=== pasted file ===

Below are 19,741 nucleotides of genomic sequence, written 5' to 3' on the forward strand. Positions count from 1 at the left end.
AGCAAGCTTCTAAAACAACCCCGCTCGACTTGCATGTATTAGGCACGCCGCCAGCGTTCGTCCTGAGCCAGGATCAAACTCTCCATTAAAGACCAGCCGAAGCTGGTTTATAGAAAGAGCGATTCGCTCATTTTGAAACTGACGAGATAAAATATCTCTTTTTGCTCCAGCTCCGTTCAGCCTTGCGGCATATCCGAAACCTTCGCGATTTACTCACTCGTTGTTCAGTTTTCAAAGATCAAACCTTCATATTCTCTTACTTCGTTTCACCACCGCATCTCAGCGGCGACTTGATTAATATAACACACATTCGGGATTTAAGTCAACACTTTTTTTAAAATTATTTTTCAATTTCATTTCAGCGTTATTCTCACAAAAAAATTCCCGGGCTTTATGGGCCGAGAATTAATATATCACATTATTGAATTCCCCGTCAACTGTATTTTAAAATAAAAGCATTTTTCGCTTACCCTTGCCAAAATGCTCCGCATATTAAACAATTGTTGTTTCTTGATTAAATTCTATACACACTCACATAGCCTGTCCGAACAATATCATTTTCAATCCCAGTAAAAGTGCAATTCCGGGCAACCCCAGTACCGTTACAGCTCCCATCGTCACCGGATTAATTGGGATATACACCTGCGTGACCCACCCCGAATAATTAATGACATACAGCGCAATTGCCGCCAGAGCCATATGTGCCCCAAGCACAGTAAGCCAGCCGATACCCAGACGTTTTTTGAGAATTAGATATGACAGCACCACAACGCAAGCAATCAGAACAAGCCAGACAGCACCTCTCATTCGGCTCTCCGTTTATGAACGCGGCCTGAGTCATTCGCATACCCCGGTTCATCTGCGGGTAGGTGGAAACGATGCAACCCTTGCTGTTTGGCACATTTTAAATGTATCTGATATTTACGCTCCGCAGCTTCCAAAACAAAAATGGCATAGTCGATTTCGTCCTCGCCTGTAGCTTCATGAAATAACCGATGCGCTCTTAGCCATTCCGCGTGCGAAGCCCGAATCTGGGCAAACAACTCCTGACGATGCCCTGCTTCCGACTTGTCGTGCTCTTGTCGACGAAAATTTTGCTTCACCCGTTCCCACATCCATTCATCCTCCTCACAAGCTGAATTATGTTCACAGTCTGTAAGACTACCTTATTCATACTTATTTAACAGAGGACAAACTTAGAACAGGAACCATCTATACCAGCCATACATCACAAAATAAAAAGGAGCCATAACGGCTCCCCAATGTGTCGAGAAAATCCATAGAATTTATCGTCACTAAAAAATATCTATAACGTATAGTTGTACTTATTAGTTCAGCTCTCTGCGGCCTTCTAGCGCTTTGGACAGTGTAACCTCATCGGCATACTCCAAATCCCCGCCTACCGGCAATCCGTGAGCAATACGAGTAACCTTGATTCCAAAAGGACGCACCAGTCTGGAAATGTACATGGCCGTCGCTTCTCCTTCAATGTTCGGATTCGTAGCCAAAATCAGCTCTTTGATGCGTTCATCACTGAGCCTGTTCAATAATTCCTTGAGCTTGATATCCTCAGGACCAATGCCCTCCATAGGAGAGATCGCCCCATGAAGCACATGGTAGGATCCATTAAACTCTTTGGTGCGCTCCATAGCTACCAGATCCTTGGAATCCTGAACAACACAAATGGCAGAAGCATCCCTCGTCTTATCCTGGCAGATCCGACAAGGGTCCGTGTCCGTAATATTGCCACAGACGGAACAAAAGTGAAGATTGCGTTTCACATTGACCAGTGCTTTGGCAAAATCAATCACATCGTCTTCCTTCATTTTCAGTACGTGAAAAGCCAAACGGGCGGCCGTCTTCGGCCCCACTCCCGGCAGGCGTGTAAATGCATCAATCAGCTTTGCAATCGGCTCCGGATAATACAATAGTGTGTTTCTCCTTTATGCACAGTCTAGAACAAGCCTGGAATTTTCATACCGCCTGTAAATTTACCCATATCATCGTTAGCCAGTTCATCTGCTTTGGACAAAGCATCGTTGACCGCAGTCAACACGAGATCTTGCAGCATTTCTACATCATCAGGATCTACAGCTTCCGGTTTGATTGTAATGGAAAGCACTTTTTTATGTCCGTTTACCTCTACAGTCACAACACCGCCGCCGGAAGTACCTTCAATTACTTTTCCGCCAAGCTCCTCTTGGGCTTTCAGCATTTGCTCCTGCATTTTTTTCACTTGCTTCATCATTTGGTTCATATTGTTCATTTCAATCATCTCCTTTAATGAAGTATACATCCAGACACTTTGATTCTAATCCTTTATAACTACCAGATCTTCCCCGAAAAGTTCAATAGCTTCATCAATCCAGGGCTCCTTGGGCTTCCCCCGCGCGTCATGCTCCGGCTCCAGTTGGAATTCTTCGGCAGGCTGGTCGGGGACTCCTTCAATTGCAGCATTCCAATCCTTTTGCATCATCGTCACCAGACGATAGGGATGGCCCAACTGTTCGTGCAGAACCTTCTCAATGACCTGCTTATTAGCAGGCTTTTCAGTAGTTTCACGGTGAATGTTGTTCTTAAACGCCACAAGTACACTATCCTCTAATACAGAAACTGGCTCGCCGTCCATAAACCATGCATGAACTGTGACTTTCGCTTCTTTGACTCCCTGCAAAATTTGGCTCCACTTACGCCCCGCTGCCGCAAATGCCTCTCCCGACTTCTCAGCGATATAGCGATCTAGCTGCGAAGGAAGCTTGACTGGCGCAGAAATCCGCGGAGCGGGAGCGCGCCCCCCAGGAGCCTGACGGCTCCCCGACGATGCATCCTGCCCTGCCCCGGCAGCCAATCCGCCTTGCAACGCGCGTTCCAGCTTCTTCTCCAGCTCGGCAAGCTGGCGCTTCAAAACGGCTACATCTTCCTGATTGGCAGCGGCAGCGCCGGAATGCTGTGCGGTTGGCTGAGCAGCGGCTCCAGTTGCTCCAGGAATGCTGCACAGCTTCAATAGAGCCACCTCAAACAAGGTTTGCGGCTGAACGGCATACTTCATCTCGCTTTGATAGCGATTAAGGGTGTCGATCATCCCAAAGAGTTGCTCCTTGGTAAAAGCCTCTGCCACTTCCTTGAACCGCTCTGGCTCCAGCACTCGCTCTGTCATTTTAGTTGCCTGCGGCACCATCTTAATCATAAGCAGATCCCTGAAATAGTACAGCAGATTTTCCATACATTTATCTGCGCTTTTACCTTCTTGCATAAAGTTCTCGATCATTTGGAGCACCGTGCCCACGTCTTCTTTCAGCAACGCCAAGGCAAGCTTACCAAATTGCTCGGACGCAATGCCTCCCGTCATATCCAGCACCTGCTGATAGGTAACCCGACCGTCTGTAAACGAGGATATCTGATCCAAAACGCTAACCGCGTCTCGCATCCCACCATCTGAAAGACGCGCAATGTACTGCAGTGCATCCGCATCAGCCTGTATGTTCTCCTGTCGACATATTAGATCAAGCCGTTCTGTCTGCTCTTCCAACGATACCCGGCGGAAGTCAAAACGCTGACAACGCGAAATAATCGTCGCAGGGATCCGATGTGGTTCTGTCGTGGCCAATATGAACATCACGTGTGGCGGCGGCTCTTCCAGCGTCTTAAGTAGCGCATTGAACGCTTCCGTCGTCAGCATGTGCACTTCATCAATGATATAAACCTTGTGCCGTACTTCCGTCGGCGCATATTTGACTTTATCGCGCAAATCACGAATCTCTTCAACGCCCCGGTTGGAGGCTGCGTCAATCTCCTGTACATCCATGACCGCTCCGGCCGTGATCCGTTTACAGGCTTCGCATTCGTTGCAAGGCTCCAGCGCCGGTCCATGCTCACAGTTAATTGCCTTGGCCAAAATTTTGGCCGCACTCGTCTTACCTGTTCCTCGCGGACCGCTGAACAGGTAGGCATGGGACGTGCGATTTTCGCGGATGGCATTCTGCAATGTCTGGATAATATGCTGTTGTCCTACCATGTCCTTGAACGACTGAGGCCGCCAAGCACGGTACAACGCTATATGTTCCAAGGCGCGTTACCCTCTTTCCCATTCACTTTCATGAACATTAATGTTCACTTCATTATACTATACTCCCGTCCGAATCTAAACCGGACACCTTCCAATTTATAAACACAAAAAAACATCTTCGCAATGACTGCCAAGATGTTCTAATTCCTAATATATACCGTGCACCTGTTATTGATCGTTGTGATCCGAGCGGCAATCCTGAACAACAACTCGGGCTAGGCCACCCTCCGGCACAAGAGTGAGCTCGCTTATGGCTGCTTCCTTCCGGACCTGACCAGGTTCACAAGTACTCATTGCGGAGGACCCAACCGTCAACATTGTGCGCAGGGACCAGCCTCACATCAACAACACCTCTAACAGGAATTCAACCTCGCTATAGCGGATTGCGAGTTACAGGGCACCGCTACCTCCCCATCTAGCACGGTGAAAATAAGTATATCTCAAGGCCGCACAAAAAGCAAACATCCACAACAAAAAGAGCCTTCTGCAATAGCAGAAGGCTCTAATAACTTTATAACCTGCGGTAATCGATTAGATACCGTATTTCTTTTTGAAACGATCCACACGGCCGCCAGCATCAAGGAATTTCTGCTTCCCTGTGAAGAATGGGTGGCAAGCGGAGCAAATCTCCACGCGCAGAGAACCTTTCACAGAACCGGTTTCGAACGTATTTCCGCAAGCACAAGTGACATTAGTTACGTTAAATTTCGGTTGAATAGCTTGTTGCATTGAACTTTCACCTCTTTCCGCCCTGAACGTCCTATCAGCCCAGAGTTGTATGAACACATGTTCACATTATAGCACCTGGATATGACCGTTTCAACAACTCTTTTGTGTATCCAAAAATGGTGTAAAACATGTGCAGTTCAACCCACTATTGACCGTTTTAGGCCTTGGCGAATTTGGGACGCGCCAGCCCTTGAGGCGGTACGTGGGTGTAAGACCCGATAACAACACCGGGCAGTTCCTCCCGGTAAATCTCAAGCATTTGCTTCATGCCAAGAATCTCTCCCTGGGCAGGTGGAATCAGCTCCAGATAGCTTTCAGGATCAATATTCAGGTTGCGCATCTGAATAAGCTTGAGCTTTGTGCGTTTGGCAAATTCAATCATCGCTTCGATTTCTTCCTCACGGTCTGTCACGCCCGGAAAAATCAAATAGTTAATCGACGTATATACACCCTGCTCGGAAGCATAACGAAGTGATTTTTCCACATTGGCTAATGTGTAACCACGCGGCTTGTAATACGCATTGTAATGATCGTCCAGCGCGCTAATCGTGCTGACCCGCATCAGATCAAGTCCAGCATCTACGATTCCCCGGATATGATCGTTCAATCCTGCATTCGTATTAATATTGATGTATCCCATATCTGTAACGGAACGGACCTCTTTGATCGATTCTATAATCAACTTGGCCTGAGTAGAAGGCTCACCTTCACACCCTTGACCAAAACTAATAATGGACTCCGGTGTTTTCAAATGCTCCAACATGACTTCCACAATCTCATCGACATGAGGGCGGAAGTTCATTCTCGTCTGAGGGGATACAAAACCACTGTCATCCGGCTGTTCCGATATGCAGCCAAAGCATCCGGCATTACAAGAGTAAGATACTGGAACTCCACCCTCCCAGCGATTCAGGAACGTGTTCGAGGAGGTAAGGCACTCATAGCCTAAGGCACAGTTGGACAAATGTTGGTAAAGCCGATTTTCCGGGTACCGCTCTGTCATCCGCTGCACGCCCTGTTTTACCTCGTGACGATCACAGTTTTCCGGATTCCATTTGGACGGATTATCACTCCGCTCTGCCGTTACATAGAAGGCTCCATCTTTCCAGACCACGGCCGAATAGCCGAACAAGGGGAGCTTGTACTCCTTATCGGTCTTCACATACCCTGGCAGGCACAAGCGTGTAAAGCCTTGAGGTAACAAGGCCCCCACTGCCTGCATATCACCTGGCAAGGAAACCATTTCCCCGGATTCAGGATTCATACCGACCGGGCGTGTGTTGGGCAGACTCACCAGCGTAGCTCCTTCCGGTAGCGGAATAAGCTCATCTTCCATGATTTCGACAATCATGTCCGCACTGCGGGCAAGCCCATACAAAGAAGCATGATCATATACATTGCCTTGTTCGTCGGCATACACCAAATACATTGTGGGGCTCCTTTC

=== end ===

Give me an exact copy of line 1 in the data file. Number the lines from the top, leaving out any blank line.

Below are 19,741 nucleotides of genomic sequence, written 5' to 3' on the forward strand. Positions count from 1 at the left end.